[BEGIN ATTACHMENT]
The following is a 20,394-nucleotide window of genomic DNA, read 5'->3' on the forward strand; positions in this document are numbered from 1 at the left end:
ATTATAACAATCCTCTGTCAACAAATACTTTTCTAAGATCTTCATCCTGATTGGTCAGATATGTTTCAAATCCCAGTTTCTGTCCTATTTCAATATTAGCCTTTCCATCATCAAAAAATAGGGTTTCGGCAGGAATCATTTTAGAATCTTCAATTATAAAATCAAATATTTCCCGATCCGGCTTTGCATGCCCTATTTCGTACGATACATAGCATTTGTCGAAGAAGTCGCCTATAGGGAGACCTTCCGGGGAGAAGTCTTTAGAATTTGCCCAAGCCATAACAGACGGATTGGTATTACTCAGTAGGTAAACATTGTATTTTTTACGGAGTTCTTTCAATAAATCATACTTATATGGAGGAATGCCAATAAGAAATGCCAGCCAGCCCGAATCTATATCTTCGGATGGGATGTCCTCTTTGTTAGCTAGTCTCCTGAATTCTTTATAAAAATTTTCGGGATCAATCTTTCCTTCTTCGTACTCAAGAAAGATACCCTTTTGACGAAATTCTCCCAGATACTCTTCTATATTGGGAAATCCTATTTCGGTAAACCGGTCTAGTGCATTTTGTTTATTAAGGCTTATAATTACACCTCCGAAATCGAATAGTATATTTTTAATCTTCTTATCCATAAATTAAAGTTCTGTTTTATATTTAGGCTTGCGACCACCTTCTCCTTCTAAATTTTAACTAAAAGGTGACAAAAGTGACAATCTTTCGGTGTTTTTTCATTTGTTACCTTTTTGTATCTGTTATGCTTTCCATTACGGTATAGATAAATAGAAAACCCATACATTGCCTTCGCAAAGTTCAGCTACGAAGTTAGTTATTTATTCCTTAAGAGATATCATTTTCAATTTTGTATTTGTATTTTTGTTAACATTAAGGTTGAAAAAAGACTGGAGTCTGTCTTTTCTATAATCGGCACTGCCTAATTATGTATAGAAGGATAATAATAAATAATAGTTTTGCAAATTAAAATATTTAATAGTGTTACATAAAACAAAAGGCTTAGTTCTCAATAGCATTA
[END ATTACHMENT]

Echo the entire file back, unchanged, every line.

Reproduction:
The following is a 20,394-nucleotide window of genomic DNA, read 5'->3' on the forward strand; positions in this document are numbered from 1 at the left end:
ATTATAACAATCCTCTGTCAACAAATACTTTTCTAAGATCTTCATCCTGATTGGTCAGATATGTTTCAAATCCCAGTTTCTGTCCTATTTCAATATTAGCCTTTCCATCATCAAAAAATAGGGTTTCGGCAGGAATCATTTTAGAATCTTCAATTATAAAATCAAATATTTCCCGATCCGGCTTTGCATGCCCTATTTCGTACGATACATAGCATTTGTCGAAGAAGTCGCCTATAGGGAGACCTTCCGGGGAGAAGTCTTTAGAATTTGCCCAAGCCATAACAGACGGATTGGTATTACTCAGTAGGTAAACATTGTATTTTTTACGGAGTTCTTTCAATAAATCATACTTATATGGAGGAATGCCAATAAGAAATGCCAGCCAGCCCGAATCTATATCTTCGGATGGGATGTCCTCTTTGTTAGCTAGTCTCCTGAATTCTTTATAAAAATTTTCGGGATCAATCTTTCCTTCTTCGTACTCAAGAAAGATACCCTTTTGACGAAATTCTCCCAGATACTCTTCTATATTGGGAAATCCTATTTCGGTAAACCGGTCTAGTGCATTTTGTTTATTAAGGCTTATAATTACACCTCCGAAATCGAATAGTATATTTTTAATCTTCTTATCCATAAATTAAAGTTCTGTTTTATATTTAGGCTTGCGACCACCTTCTCCTTCTAAATTTTAACTAAAAGGTGACAAAAGTGACAATCTTTCGGTGTTTTTTCATTTGTTACCTTTTTGTATCTGTTATGCTTTCCATTACGGTATAGATAAATAGAAAACCCATACATTGCCTTCGCAAAGTTCAGCTACGAAGTTAGTTATTTATTCCTTAAGAGATATCATTTTCAATTTTGTATTTGTATTTTTGTTAACATTAAGGTTGAAAAAAGACTGGAGTCTGTCTTTTCTATAATCGGCACTGCCTAATTATGTATAGAAGGATAATAATAAATAATAGTTTTGCAAATTAAAATATTTAATAGTGTTACATAAAACAAAAGGCTTAGTTCTCAATAGCATTA